NASA releases ‘remarkable’ images of Neptune’s rings seen for first time in infrared

Webb’s Near-Infrared Camera (NIRCam) images objects in the near-infrared range from 0.6 to 5 microns (NASA)
Webb’s Near-Infrared Camera (NIRCam) images objects in the near-infrared range from 0.6 to 5 microns (NASA)

NASA has released new images of Neptune’s planetary rings in what has been heralded as some of the clearest shots of the planet in decades.

The images were taken from the James Webb Space Telescope and shows the rings around the planet for the first time since the Voyager 2 mission flew past the ice giant in 1989.

Not only is the planet seen in dazzlingly clear images but the dust rings surrounding the ice giant are also faintly visible.

“It has been three decades since we last saw these faint, dusty rings, and this is the first time we’ve seen them in the infrared,” said Heidi Hammel, a Neptune system expert and interdisciplinary scientist for the Webb project.

Webb’s Near-Infrared Camera (NIRCam) images objects in the near-infrared range from 0.6 to 5 microns (NASA)
Webb’s Near-Infrared Camera (NIRCam) images objects in the near-infrared range from 0.6 to 5 microns (NASA)

In 1989, the planet was shown to be a blue singular object without its rings visible.

In the latest pictures from the Webb project, the planet is seen as greyish white with clouds dotted across the surface.

The image also shows seven of Neptune’s 14 moons, including Triton which shines brightly as a star as it is made up of frozen, condensed nitrogen, which reflects a large amount of sunlight.

The Webb telescope is the most powerful of its kind ever built giving astronomers the ability to analyse data never seen before since its launch last year.

Amazing images from the James Webb Space Telescope

Nasa broadcasts the first images from the James Webb Space Telescope, the world’s most advanced space telescope on the Piccadilly Lights screen in London. Experts say early observations are expected to change the face of astronomy forever (PA)
Nasa broadcasts the first images from the James Webb Space Telescope, the world’s most advanced space telescope on the Piccadilly Lights screen in London. Experts say early observations are expected to change the face of astronomy forever (PA)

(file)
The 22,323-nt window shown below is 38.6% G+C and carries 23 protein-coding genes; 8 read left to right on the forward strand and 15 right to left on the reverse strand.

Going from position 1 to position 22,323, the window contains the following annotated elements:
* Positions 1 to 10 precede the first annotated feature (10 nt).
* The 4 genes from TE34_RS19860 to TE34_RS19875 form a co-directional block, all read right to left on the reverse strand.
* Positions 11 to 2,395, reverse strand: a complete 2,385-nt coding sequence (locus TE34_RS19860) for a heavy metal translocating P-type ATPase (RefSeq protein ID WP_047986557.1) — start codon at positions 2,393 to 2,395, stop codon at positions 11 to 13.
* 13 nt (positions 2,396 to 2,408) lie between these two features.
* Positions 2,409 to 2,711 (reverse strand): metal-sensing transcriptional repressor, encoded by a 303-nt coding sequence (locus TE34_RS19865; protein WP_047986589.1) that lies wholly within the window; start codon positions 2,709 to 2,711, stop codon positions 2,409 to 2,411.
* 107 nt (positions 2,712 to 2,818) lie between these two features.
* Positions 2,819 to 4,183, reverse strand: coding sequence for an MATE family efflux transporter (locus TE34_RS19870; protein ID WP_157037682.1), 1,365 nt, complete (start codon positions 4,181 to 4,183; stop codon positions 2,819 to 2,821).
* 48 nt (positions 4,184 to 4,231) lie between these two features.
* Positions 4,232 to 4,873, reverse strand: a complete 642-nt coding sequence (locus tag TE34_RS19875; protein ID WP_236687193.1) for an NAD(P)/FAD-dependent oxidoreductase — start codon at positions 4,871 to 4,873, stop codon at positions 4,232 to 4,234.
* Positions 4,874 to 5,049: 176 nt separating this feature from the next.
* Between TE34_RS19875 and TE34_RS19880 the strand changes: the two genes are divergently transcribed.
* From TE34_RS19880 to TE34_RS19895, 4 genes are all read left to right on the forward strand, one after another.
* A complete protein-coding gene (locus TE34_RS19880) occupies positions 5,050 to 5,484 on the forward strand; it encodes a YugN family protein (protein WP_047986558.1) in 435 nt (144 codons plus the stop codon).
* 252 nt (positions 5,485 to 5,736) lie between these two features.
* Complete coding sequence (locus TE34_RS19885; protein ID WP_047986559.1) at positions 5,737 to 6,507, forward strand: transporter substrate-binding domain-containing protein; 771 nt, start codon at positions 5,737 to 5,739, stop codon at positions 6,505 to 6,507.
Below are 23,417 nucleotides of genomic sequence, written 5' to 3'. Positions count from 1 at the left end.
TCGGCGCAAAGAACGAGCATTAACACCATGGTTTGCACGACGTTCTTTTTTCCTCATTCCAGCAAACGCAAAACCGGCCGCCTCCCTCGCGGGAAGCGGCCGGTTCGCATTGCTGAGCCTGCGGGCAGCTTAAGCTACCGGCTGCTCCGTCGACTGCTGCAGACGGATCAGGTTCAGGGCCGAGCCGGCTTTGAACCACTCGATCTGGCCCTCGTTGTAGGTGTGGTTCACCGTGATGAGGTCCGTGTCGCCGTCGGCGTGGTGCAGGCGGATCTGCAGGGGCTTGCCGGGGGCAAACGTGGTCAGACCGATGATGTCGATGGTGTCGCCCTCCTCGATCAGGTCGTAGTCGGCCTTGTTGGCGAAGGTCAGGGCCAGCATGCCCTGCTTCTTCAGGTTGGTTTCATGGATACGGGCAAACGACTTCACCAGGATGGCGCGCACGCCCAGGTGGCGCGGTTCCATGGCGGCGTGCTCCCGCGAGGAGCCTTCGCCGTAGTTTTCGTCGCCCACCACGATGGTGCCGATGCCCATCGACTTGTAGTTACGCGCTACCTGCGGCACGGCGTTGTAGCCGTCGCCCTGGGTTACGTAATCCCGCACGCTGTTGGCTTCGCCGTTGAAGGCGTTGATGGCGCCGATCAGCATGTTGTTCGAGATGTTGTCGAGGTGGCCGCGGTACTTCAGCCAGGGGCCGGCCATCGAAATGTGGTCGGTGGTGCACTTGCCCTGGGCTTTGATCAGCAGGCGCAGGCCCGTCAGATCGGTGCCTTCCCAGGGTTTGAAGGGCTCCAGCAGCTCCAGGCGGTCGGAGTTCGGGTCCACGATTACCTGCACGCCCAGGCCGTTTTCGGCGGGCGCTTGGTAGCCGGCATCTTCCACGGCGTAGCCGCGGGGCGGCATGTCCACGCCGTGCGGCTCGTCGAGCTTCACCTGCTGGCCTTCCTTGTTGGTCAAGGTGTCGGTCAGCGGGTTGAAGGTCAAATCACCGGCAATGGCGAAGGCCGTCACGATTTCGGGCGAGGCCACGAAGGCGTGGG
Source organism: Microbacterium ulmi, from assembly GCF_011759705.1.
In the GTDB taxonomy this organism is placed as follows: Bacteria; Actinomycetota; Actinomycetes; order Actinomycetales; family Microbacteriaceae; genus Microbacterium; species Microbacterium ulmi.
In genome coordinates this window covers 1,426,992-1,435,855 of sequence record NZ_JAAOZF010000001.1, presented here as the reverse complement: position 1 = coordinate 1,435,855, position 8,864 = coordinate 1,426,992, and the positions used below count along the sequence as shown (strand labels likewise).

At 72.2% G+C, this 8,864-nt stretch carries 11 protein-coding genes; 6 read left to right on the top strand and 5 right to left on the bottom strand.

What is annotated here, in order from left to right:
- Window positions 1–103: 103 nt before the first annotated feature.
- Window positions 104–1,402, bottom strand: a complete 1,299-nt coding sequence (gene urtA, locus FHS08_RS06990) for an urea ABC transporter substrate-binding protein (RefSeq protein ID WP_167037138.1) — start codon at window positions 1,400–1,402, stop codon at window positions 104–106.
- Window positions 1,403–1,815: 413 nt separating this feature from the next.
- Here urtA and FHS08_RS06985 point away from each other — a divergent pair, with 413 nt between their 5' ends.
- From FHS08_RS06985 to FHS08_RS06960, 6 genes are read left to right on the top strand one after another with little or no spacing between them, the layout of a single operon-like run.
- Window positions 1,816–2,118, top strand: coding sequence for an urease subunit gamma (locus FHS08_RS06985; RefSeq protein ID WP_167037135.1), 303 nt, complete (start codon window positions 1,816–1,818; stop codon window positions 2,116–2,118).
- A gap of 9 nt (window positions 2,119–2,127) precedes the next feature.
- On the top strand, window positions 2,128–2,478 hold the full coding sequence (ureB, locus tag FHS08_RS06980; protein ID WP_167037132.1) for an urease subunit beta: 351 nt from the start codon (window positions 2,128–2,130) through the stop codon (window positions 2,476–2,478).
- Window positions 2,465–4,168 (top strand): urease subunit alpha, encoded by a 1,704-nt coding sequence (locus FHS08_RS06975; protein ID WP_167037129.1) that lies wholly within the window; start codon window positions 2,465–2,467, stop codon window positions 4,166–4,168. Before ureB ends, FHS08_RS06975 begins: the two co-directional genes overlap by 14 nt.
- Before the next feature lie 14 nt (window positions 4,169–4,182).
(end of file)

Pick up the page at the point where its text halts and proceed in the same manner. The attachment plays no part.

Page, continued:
The dawn of a new era in astronomy has begun as the world gets its first look at the full capabilities of the NASA/ESA/CSA James Webb Space Telescope (ESA/Webb/AFP via Getty Images)
The dawn of a new era in astronomy has begun as the world gets its first look at the full capabilities of the NASA/ESA/CSA James Webb Space Telescope (ESA/Webb/AFP via Getty Images)
The bright star at the center of NGC 3132, while prominent when viewed by the James Webb Space Telescope (JWST) in near-infrared light, plays a supporting role in sculpting the surrounding nebula. A second star, barely visible at lower left along one of the bright stars diffraction spikes, is the nebulas source. It has ejected at least eight layers of gas and dust over thousands of years (NASA)
The bright star at the center of NGC 3132, while prominent when viewed by the James Webb Space Telescope (JWST) in near-infrared light, plays a supporting role in sculpting the surrounding nebula. A second star, barely visible at lower left along one of the bright stars diffraction spikes, is the nebulas source. It has ejected at least eight layers of gas and dust over thousands of years (NASA)
A person takes a video of the gians screens displaying images captured by The James Webb Space Telescope in Times Square (AFP via Getty Images)
A person takes a video of the gians screens displaying images captured by The James Webb Space Telescope in Times Square (AFP via Getty Images)
Landscape of mountains and valleys speckled with glittering stars is actually the edge of a nearby, young, star-forming region called NGC 3324 in the Carina Nebula (Getty Images/2022 NASA )
Landscape of mountains and valleys speckled with glittering stars is actually the edge of a nearby, young, star-forming region called NGC 3324 in the Carina Nebula (Getty Images/2022 NASA )
NASA’s James Webb Space Telescope reveals Stephans Quintet, a visual grouping of five galaxies, in a new light (Getty Images)
NASA’s James Webb Space Telescope reveals Stephans Quintet, a visual grouping of five galaxies, in a new light (Getty Images)
Images captured by The James Webb Space Telescope are displayed on screens at Times Squar (AFP via Getty Images)
Images captured by The James Webb Space Telescope are displayed on screens at Times Squar (AFP via Getty Images)
President Biden previews the first colour Image from Webb Space Telescope (NASA via Getty Images)
President Biden previews the first colour Image from Webb Space Telescope (NASA via Getty Images)
The ‘deepest’ and most detailed picture of the cosmos to date (PA Media)
The ‘deepest’ and most detailed picture of the cosmos to date (PA Media)
Images captured by The James Webb Space Telescope are displayed on screens at Times Square (AFP via Getty Images)
Images captured by The James Webb Space Telescope are displayed on screens at Times Square (AFP via Getty Images)
Images released by Nasa shows a side-by-side comparison of observations of the Southern Ring Nebula in near-infrared light, at left, and mid-infrared light, at right, from the Webb Telescope (AP)
Images released by Nasa shows a side-by-side comparison of observations of the Southern Ring Nebula in near-infrared light, at left, and mid-infrared light, at right, from the Webb Telescope (AP)

Mark McCaughrean, a senior adviser for science and exploration at the European Space Agency added: “The kind of astronomy we’re seeing now was unimaginable five years ago.

“Of course, we knew that it would do this, we built it to do this, it is exactly the machine we designed.

“But to suddenly start seeing things in these longer wavelengths, which were impossible before it’s just absolutely remarkable.”